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While we haven’t heard a lot lately about the digital securities ecosystem in Japan, the country is home to a thriving and inclusive market that isn’t necessarily getting the credit it deserves. Japan’s digital security market is interesting to watch for several reasons:

  • Japan’s Capital Markets is the 3rd largest worldwide after the US and the EU, and the largest in Asia, based on a recent SIFMA “Capital Markets Fact Book”.
  • Japan was one of the first countries to normalize cryptocurrencies – making it ripe for increased participation and mass adoption of digital assets.
  • Japan’s equities market is structured differently than the U.S. market. The U.S. private offering securities market is very large, reaching an all-time high market value of $9.8 trillion. In contrast, Japan’s private offering securities market is almost nonexistent. Most of the securities in the Japanese market are listed securities, so unlike the U.S. where digital securities started evolving with the private offering securities, the Japanese market has taken a different path. Evolution has occurred with and through some of the largest players in the market: Nomura Securities, MUFG, SBI and SMTB.

Japan’s Cultural Norms are a Major Factor in Digital Economy Regulation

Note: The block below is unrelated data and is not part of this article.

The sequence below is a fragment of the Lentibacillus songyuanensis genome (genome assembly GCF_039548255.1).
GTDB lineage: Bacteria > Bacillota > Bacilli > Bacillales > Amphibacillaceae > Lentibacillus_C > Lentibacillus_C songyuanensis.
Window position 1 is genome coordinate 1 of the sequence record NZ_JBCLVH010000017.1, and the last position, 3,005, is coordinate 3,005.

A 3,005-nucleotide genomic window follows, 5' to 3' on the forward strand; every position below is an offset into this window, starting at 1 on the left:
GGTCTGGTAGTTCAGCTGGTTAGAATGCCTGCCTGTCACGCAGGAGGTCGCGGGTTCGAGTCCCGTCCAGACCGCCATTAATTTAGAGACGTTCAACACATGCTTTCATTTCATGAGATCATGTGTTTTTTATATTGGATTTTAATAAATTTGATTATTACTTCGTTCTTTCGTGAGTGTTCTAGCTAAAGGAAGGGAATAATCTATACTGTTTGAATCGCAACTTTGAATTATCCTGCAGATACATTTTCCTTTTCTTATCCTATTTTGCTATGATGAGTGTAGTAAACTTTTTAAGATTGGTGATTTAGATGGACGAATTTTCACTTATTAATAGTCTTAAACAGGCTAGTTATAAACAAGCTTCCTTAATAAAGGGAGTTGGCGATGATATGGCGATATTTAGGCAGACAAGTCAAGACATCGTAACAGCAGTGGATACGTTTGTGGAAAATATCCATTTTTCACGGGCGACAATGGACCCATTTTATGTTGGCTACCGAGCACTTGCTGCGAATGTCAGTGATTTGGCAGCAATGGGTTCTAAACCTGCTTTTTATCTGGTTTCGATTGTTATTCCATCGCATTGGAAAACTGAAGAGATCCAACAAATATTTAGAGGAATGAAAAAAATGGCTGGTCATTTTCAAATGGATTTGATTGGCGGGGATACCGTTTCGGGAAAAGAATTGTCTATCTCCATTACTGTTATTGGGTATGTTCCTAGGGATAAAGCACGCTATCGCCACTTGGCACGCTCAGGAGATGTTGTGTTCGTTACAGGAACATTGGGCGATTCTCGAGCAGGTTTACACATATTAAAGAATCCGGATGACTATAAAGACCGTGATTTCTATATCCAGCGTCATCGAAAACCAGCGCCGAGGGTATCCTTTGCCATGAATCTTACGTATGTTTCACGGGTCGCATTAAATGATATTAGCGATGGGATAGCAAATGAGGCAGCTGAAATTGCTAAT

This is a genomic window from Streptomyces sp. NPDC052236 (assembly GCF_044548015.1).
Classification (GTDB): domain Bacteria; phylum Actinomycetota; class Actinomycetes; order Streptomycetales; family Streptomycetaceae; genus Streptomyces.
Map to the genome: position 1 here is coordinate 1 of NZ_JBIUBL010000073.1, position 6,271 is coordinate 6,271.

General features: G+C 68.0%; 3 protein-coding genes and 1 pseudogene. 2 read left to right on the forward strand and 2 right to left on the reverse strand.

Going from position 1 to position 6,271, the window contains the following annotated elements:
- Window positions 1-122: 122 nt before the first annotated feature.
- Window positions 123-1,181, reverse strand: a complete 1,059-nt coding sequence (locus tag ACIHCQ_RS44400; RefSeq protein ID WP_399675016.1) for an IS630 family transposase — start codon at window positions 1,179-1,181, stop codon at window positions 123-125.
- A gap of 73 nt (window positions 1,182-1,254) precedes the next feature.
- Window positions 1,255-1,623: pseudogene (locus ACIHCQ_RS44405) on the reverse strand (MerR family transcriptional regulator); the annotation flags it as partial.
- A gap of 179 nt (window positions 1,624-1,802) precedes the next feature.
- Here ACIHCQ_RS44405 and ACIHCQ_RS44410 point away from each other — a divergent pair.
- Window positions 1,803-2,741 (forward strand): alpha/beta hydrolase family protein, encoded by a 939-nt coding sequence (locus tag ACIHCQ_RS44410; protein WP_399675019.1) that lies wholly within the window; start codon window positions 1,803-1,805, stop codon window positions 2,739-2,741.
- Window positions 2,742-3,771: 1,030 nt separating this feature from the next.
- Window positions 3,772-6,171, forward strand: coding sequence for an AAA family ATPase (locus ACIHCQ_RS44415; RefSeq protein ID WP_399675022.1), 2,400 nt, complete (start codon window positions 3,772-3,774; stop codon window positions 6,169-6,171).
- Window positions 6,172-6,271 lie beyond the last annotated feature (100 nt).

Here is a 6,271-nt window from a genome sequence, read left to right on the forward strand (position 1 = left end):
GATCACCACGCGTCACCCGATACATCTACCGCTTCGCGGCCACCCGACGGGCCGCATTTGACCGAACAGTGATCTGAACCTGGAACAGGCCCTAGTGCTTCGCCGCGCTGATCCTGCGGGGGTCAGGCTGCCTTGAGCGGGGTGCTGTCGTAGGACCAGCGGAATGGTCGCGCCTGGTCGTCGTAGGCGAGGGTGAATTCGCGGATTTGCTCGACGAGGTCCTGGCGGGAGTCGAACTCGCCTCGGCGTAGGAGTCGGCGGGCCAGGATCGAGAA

Unlike the U.S. that requires a top-down approach to regulation, where companies generally wait for word from Washington on regulatory matters and frameworks, Japan is quite different. The country’s tradition of collectivism drive’s even its corporate culture, where compromise for the good of all is a means to a mutually beneficial end for all. You can see this in real time with Japan’s approach to regulation in the digital economy.

In May 2020, the regulatory framework was officially defined by Japan for its ongoing financial technology and innovation efforts. Originally, a consortium of over 30 of the largest players in the market (broker dealers, investment banks, issuers, large Institutional Investors), was formed to collectively develop industry standards and protocols for use of security tokens across the industry. Additionally, JSTOA (Japan Security Token Offering Association), the self-regulating body which is operated by its members, has offered guidelines for firms engaged in Blockchain and crypto-related activities.

Basically, Japan’s largest corporate entities in the blockchain and tokenization space are working together to determine the best regulatory framework, presenting those ideas to Japan’s regulatory body for approval, and moving forward in a collective manner in implementation and execution of those frameworks. While this approach may not work in the U.S., its driving Japan’s digital economy forward with confidence and certainty.

You can see Japan’s “corporate collectivism” in action as the country tries to persuade the global community to quickly and effectively regulate digital currencies as their use to skirt sanctions in Russia grows. In fact, a senior official from the Bank of Japan (JOP) communicated to the G7 nations that, “a sense of urgency is paramount if the G7 nations are to effectively coordinate regulation of cryptocurrencies and digital assets, as the current regulations do not fully consider their growing adoption and proliferation throughout the world.”